Sativex (Nabiximols) is a specific extract of Cannabis that was approved as a botanical drug as a mouth spray to alleviate neuropathic pain, spasticity, overactive bladder, and other symptoms of multiple sclerosis.
Sativex is the very pharma-sounding marijuana-based patented pharmaceutical that has been approved in over 24 countries and counting.
Available as a peppermint-flavored mouth spray, it is the first pharmaceutical drug of its kind. It is currently being prescribed as a method of coping for patients with MS (multiple sclerosis) in countries such as the United Kingdom, Spain, Australia, and Canada. It could be approved for use in the United States too.
This article will seek to answer the question, “what is Sativex (Nabiximols)?” It will touch upon how it’s made and try to clear up just how the legality of this marijuana-extract actually differs from the still-illegal-in-the-USA marijuana.
GW Pharmaceuticals is the UK-based company behind the drug, and they are quite open about the fact that Sativex contains the very same compounds as cannabis.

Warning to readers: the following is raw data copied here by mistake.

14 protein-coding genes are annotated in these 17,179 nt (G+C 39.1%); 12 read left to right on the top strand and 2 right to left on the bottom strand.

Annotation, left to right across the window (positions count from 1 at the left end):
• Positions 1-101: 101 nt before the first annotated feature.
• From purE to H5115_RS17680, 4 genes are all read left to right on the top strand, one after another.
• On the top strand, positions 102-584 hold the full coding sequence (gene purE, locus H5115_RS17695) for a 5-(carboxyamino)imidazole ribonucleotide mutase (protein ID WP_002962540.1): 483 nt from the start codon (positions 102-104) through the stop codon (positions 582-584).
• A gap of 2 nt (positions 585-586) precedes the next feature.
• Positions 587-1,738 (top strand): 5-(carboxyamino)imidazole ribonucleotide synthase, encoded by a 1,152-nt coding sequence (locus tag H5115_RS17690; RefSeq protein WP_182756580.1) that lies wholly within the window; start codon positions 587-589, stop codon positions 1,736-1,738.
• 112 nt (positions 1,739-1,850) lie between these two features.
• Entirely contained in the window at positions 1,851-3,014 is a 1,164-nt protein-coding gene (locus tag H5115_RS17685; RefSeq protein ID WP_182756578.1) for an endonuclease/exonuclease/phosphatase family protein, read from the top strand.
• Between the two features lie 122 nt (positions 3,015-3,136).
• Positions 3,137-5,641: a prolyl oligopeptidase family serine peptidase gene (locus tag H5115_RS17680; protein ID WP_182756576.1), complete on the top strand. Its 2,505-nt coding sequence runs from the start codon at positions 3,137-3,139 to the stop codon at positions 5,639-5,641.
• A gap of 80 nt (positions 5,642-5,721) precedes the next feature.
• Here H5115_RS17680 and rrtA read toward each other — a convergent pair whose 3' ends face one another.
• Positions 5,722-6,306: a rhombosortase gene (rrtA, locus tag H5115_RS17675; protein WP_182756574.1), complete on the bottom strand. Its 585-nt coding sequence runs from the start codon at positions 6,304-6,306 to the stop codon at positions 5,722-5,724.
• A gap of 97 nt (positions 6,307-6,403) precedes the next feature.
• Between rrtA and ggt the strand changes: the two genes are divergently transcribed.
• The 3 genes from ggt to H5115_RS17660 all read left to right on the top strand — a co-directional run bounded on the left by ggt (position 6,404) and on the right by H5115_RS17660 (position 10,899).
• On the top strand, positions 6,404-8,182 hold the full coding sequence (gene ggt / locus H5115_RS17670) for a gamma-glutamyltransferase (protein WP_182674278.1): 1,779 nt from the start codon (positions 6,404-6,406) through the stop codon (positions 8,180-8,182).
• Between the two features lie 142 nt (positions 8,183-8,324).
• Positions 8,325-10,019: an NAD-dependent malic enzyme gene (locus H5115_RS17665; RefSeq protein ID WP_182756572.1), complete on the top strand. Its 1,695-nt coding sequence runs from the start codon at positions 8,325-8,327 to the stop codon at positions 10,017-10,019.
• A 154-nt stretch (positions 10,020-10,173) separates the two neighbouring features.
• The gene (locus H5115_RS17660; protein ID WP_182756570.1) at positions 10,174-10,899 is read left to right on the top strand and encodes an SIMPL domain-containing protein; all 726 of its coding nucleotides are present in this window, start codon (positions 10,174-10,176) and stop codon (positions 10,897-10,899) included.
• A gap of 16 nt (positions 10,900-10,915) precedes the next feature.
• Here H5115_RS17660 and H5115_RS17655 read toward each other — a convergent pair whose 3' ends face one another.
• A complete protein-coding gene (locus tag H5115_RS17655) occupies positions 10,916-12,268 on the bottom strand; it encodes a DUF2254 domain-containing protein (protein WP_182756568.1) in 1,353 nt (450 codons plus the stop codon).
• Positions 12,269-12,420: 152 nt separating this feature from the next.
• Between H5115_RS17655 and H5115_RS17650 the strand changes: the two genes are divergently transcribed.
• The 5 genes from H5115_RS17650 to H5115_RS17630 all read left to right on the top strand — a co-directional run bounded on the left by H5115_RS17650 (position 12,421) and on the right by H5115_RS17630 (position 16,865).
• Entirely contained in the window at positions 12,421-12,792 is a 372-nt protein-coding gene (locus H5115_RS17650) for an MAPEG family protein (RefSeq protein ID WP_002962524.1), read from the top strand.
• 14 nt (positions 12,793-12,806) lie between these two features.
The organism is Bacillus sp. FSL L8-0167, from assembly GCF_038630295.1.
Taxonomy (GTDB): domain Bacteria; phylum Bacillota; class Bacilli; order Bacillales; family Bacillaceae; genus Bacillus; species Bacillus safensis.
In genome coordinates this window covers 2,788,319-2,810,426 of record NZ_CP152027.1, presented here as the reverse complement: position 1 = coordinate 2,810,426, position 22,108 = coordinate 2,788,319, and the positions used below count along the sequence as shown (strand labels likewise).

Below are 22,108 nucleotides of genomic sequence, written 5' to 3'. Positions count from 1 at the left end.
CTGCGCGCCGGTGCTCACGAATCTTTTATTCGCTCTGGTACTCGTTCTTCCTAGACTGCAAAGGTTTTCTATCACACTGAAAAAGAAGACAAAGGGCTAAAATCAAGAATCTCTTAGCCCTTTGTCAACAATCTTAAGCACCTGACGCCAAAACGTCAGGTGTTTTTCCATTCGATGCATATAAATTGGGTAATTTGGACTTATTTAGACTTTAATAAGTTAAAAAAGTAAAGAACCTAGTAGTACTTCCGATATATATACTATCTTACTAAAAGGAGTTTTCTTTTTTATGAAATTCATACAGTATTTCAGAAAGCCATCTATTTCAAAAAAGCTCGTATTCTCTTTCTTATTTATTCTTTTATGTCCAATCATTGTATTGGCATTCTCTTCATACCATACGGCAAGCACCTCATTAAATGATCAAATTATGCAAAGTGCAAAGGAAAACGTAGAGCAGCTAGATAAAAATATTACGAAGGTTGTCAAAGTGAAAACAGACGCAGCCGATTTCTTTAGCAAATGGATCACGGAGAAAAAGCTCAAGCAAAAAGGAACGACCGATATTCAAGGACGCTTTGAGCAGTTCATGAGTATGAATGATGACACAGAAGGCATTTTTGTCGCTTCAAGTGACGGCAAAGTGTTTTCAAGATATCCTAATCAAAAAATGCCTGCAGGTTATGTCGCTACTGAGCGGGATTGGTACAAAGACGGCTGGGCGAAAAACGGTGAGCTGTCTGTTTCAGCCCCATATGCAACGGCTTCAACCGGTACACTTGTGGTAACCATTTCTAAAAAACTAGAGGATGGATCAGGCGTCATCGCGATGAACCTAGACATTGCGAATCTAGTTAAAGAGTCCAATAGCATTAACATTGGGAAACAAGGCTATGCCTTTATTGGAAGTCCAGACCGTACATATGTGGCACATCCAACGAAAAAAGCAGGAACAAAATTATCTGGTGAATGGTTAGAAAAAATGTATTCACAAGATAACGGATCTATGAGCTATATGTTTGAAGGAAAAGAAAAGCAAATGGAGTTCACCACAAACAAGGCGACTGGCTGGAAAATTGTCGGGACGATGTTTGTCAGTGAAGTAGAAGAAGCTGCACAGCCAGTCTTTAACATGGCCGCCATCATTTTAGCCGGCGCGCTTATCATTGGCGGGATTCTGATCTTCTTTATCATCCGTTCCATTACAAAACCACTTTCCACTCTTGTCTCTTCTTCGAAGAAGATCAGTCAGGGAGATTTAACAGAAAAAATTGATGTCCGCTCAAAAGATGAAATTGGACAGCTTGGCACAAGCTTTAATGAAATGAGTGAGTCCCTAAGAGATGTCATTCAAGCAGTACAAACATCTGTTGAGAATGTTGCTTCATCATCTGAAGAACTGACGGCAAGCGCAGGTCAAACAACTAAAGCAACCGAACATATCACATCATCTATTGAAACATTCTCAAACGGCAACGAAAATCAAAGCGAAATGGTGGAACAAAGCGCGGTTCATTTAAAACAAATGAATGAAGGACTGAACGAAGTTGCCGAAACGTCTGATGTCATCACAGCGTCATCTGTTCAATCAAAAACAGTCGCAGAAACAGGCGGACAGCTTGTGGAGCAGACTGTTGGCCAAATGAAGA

So, what is the difference? Well, the drug is manufactured using modern processes that standardize the medicine, resulting in a chemical compound called “Nabiximol.” This means that each and every bottle of the spray created contains the same concentration of ingredients, including a 1:1 equal ratio of THC to CBD.
When it comes to medical marijuana, it’s the lack of standardization that throws up an obstacle for doctors uncomfortable in lending their support for legalization.
Sativex is created using cannabis, and while the aforementioned ratio of THC to CBD can be lower than other, more potent strains of cannabis, it can still produce a high similar to that of smoking marijuana.
This means the most commonly reported side effects of using Sativex typically include fatigue and dizziness.
Medical marijuana users are now often quite savvy in avoiding the negative effects of smoking in general, opting for vaporizers to circumvent issues of oral discomfort. This isn’t the case for a portion of Sativex users, who have reported oral discomfort after administering the mouth spray.
Although the compounds are similar, it’s the method of consumption and levels of standardization that marks Sativex out as different from medical marijuana.